With the emergence of English as a dominant language in the globalization of communicative practices, interpreting plays a major role worldwide in various interlinguistic/cultural settings over a myriad of domain-specific genres. This volume offers a collection of research papers on interpreting across a range of scenarios covering several language combinations with English. It offers multiple research perspectives encompassing diverse interpreting modes within both conference and public service settings, including new emerging areas in Interpreting Studies such as media, remote and sign language interpreting. Each chapter investigates a genre or subgenre associated with a specific field of discourse: business, literature, law, medicine, media, defence, politics, and sport. The variety of topics investigated is broad and the diversity of methodological approaches wide, offering insight into rhetorical, microlinguistic and terminological features, drawing upon text linguistics, discourse and conversation analysis, corpus linguistics and studies on quality.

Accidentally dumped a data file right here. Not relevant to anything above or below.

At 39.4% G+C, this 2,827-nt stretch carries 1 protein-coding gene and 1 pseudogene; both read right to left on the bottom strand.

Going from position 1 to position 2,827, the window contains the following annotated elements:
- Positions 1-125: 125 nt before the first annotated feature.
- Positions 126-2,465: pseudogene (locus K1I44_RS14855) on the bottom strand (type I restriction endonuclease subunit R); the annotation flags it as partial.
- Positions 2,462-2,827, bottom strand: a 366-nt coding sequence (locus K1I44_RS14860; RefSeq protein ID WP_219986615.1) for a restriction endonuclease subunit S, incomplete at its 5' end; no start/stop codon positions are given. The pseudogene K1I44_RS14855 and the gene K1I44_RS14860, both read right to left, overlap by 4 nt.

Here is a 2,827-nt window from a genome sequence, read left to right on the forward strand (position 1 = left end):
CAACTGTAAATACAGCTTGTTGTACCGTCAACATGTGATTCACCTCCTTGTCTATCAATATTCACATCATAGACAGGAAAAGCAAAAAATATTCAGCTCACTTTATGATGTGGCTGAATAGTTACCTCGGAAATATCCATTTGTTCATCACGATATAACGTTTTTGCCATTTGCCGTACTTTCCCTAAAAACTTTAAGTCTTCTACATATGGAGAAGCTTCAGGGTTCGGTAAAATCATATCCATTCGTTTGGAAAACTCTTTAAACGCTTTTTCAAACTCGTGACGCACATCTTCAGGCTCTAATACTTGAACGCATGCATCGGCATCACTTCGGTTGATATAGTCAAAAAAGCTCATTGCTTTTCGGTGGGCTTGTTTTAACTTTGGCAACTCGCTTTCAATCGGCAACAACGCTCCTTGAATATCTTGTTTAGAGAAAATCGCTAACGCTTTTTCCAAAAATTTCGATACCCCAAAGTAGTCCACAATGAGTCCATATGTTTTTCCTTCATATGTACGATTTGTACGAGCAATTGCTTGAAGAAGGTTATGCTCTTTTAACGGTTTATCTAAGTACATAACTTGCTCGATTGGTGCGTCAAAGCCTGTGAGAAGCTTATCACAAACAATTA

Browsing Interpreting across Genres: Multiple Research Perspectives by Author "Mikkelson, Holly"
Interpreters in all settings, in all parts of the world, and throughout history have lamented
the poor quality of the language they must deal with in source texts. This chapter
will review some recent publications on interpreting quality criteria, user expectations,
and the associated challenges facing interpreters in different settings (Kondo 2006; Peng
2006; Lee 2009; Ng 2009; Napier et al. 2009; Kent 2009). The constraints facing court interpreters
in adversarial settings will be analyzed, particularly when interpreting from
English to Spanish for immigrants who may have little or no formal education. A variety
of solutions available to court interpreters will be explored within the context of prevailing
professional standards in the United States.